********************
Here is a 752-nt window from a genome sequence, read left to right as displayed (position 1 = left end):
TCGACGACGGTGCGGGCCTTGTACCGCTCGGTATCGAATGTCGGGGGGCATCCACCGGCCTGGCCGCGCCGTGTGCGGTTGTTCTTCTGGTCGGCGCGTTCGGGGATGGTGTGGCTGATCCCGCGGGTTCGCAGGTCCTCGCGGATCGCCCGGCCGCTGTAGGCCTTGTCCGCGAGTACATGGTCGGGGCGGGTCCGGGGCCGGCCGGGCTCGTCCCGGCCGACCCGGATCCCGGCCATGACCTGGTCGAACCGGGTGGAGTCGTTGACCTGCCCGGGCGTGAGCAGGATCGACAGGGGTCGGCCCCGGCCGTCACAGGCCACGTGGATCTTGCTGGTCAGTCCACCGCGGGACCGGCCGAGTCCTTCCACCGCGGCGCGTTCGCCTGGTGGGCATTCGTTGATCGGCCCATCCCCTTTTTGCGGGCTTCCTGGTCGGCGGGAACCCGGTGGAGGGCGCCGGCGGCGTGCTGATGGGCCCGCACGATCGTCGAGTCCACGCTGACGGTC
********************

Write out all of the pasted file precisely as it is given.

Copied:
Here is a 752-nt window from a genome sequence, read left to right as displayed (position 1 = left end):
TCGACGACGGTGCGGGCCTTGTACCGCTCGGTATCGAATGTCGGGGGGCATCCACCGGCCTGGCCGCGCCGTGTGCGGTTGTTCTTCTGGTCGGCGCGTTCGGGGATGGTGTGGCTGATCCCGCGGGTTCGCAGGTCCTCGCGGATCGCCCGGCCGCTGTAGGCCTTGTCCGCGAGTACATGGTCGGGGCGGGTCCGGGGCCGGCCGGGCTCGTCCCGGCCGACCCGGATCCCGGCCATGACCTGGTCGAACCGGGTGGAGTCGTTGACCTGCCCGGGCGTGAGCAGGATCGACAGGGGTCGGCCCCGGCCGTCACAGGCCACGTGGATCTTGCTGGTCAGTCCACCGCGGGACCGGCCGAGTCCTTCCACCGCGGCGCGTTCGCCTGGTGGGCATTCGTTGATCGGCCCATCCCCTTTTTGCGGGCTTCCTGGTCGGCGGGAACCCGGTGGAGGGCGCCGGCGGCGTGCTGATGGGCCCGCACGATCGTCGAGTCCACGCTGACGGTC